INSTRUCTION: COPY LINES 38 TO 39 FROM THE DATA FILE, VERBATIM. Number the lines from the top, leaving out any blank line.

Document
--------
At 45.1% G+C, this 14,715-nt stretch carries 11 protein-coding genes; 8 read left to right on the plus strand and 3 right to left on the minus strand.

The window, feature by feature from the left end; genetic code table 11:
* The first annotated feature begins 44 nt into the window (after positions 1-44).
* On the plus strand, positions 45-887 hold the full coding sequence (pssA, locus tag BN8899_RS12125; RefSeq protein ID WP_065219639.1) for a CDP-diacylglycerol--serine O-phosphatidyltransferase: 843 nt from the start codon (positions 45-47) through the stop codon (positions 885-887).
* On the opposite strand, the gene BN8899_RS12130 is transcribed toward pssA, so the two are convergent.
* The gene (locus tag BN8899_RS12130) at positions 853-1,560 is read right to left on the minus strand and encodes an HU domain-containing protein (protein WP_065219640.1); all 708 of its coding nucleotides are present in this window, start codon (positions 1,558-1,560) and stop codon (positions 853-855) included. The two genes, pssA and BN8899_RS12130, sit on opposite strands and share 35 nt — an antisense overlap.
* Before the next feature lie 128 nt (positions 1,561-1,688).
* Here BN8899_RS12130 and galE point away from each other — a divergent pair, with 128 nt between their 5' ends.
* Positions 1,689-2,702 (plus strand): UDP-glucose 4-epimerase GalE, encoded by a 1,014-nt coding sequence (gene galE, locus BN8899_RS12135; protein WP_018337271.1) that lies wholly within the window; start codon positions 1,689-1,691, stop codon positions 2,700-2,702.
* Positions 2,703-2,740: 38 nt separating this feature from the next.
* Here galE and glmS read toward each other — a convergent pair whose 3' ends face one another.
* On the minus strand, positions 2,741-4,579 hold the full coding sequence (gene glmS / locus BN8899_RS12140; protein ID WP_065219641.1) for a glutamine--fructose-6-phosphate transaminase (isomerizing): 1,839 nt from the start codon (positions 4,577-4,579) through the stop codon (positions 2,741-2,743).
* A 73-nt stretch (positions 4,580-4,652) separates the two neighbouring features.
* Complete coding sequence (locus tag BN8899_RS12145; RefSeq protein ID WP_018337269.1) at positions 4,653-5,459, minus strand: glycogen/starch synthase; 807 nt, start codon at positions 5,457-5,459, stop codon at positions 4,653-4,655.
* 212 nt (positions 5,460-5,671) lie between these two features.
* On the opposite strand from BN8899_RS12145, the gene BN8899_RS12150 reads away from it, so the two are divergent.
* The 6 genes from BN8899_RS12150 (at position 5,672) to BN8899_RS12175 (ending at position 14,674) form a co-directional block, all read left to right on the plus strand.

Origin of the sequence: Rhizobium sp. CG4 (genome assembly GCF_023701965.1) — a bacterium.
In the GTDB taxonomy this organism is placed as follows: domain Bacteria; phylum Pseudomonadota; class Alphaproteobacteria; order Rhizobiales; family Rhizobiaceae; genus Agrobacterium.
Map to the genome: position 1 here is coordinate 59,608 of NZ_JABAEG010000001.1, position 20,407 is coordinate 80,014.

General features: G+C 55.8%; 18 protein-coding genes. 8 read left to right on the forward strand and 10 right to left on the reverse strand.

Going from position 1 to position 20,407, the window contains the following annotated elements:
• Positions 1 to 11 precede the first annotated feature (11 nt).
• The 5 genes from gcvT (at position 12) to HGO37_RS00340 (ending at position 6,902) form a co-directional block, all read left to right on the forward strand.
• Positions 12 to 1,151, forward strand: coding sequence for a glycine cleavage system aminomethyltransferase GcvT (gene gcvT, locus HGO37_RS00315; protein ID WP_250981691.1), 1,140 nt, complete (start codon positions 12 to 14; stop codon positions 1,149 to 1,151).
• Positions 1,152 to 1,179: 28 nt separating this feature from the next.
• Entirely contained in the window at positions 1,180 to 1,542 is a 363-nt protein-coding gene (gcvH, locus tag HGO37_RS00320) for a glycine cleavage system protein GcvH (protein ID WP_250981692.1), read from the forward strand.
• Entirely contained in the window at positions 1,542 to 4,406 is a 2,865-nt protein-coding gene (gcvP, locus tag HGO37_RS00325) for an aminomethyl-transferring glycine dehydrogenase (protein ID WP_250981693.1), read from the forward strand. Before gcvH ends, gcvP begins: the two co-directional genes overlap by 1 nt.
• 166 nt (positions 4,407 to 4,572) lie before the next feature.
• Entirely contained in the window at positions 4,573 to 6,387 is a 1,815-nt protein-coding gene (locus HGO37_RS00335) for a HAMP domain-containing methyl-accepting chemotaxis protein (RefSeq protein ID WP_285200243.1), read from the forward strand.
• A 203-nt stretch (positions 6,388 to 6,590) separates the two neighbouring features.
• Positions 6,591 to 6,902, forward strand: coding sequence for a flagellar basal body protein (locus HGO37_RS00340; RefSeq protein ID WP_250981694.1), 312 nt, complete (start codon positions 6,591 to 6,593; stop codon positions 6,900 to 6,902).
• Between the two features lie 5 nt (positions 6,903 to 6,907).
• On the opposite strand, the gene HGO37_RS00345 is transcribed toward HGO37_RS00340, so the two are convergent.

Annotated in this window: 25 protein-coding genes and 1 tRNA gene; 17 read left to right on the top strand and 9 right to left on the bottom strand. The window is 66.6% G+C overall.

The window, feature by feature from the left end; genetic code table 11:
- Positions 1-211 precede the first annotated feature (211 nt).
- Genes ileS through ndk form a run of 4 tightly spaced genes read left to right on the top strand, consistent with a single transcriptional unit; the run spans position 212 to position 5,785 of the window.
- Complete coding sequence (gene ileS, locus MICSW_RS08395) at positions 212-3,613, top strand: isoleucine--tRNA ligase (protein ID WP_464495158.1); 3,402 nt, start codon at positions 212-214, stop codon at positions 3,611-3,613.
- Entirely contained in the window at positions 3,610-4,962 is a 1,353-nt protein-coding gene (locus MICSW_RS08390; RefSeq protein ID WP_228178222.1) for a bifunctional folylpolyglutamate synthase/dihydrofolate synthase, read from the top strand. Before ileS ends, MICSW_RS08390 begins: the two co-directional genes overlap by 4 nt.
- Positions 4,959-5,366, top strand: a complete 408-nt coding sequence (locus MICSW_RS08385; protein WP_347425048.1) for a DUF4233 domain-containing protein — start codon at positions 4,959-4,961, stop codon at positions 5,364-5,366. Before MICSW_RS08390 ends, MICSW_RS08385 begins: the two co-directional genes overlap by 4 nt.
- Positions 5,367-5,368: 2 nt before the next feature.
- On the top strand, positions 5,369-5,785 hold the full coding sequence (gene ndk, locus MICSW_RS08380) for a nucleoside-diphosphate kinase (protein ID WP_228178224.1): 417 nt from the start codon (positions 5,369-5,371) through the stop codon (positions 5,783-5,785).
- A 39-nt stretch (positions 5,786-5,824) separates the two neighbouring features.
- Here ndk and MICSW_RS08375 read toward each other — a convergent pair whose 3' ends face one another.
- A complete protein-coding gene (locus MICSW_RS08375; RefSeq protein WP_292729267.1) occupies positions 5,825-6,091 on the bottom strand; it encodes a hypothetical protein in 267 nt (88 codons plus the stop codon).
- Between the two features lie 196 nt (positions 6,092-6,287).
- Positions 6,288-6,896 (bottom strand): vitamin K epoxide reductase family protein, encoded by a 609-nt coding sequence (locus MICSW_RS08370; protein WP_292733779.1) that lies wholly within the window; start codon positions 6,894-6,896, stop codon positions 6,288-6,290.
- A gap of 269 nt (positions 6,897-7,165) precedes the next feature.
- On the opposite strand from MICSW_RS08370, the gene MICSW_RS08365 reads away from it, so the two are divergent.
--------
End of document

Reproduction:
- Genes ileS through ndk form a run of 4 tightly spaced genes read left to right on the top strand, consistent with a single transcriptional unit; the run spans position 212 to position 5,785 of the window.
- Complete coding sequence (gene ileS, locus MICSW_RS08395) at positions 212-3,613, top strand: isoleucine--tRNA ligase (protein ID WP_464495158.1); 3,402 nt, start codon at positions 212-214, stop codon at positions 3,611-3,613.